Just Use Sound To Improve Now!
Music is about sound and listening, so this part of your guitar study will help you a lot more than you will initially realise. Many people never grasp the essential technique of learning songs by ear, but I believe that it is one of the most important skills that you can develop as a musician. But it is hard! People like me, that learnt before the internet, had to be either shown a song by a friend or work it out by ear. Every single guitarist that I have ever met that I have thought to be any good had transcribed lots of songs. Transcribing is working out a song using your ear and then writing it down. This could mean working out every single note of a guitar solo, but also refers to working out the chords and rhythm patterns to play for a song. This is a great skill to start developing as a beginner, rather than waiting until much later in your guitar playing career.
It is hard to just jump in the deep end and work songs out without knowing what the possible
chords are or how they might be played. So we’ll start in this course by playing some chords from a set palette for you to identify. This will help you realise that you can learn to do it, and I hope that by the end of the course you will be able to work out songs on your own.
It does take practice, in fact more than we can cover here, so you will need to do some work on your own. You could try and replicate the lessons that I present here by recording yourself, waiting a few days and then trying to work out the answers, or you could get a friend to play chords and chord sequences for you to work out. I prefer this ‘jam buddy’ method because it is always more fun working with another musician.
Now it is time to get your ears working
Don't forget that music is about sound and listening so this part of your guitar study will help you a lot more than you will realise initially.
REMEMBER to stop the track right after the chord you are trying to identify because...
The Last Thing You Hear, Stays In Your Ear!
Take it slow and don't expect results too quickly, it will take some time develop your listening skills.
Make sure you do ALL the exercises in each test before checking the answers!
We’ll start with two exercises: Single Sound Recognition and Chord Progression Recognition. In this introduction I explain what to do in Single Sound Recognition (SSR).
Single Sound Recognition (SSR)
On the CD you’ll hear me play a chord – and then you have to work out what chord it is. To start with, do this by trying to find the chord on your guitar. Eventually – and this may take quite some time – you’ll be able to tackle exercises like this without touching your guitar at all, as you learn to recognise the sound of each chord. For this reason it’s worth revisiting these early exercises even when you’ve progressed to the later stages.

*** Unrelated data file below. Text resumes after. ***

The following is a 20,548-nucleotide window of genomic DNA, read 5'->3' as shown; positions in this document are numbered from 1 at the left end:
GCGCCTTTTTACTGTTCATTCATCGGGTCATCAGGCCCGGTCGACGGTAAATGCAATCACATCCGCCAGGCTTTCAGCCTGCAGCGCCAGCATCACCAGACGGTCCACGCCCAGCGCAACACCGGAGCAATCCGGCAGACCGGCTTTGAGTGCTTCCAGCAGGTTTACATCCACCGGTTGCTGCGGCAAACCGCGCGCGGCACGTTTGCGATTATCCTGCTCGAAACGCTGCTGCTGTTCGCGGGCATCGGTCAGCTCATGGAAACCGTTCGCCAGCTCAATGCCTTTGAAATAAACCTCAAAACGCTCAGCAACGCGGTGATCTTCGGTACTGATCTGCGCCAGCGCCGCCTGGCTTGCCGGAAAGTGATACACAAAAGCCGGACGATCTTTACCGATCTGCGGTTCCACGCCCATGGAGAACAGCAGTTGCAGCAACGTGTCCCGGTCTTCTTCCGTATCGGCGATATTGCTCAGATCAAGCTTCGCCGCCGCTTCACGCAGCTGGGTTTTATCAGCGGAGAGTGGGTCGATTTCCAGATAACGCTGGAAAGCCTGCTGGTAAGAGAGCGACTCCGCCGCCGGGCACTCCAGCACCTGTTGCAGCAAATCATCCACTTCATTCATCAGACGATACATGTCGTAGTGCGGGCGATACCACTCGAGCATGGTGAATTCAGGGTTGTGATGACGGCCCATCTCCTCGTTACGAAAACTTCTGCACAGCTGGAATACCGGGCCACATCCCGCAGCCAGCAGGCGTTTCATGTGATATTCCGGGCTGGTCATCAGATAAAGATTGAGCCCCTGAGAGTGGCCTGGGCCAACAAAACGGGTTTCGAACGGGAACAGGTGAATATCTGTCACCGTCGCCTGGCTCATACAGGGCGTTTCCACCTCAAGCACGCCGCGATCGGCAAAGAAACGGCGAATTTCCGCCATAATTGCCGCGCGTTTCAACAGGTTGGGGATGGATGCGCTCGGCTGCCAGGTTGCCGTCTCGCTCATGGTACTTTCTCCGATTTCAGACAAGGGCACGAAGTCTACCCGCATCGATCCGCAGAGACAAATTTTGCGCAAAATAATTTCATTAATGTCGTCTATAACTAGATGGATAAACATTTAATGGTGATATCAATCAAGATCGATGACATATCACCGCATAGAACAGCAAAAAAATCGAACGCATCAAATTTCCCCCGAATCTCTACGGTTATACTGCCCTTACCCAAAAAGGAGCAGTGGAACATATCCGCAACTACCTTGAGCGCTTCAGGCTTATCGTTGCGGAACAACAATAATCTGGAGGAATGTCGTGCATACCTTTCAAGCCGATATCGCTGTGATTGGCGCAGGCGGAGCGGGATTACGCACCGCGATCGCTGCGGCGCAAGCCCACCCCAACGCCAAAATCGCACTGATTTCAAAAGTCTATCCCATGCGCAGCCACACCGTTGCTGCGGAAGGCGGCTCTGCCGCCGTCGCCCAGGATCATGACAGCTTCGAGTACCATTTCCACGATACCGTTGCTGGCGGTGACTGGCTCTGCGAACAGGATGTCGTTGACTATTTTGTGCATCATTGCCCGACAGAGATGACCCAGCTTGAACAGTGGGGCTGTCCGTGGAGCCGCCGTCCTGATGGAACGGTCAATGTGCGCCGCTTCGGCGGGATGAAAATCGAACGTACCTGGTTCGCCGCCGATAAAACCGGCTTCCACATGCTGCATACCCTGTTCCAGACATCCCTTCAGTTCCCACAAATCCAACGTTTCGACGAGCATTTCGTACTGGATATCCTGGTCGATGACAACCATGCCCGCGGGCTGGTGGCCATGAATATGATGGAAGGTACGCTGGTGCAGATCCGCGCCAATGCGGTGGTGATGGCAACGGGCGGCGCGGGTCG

The chord will be played three times. What you need to do is:
1) Listen to the chord played for the first time – hit pause on your CD player – and have a go at figuring out what chord it is. You can write down your answer on the chart below.
2) Hit play again, listen to the chord for a second time, and then hit pause again. Have another go at working out what the chord is (hopefully you’ll be confirming what you thought the first time).
3) Hit play again, but this time play the chord you think it is along with me, and you should hear whether you’ve got it right or not.
OK, now we are ready to work out some chords! So here we go - remember to pause after you hear the chord and try and figure out what chord I play. This training is really beneficial so please don't skip over it!
Chord Palette: D, A, E
Chord Progression Recognition (CPR)
In this exercise you will hear some chord progressions that you have to figure out by ear. In the SSR exercises you’ll work out one chord at a time. In this exercise—and at the same point in the other stages—you’ll work out a sequence of chords played one after the other, just like working out the chords for a song. The trick is to pause on each chord and try and figure it out before continuing. At this stage I will be playing each chord for a full bar: four down-strums on each. You only have three chords to choose from, so you should find this easy enough.
Chord Palette: D, A, E
Only look at the answers if you really have to! Find them here.
If you need to ask a question about this lesson - there is a topic set up specifically to help you with this lesson. To help you find it easily you can click the following link and it will take you right the topic. You'll be able to see questions that other people had and ask your own questions! Hopefully one of the very helpful members of our community will be there to help you soon, I do go there and answer stuff too - but there are just too many questions for me to answer alone!
Justinguitar Beginner's Products
I have four great beginners products that will help you make the most of this course. Most popular is The Justinguitar Beginners Songbook which contains 100 songs arranged by difficulty that perfectly match up with each level of the course. Many people told me they like books more than web pages so we've made The Justinguitar Beginners Course Book (comes with 2 x CD's too!) and many people found being online to watch the videos a pain so we offer The Justinguitar Beginners Course DVD which also means you can watch the vids in much better quality. Together they complete the whole online course and are perfect when there is no internet connection!! Also very popular is Practical Music Theory for those that like to know what they are doing and why!! It covers very basic theory in an easy to digest way and puts it onto the guitar! They are all available in Bundle Packs too where you can save a bunch of money!!
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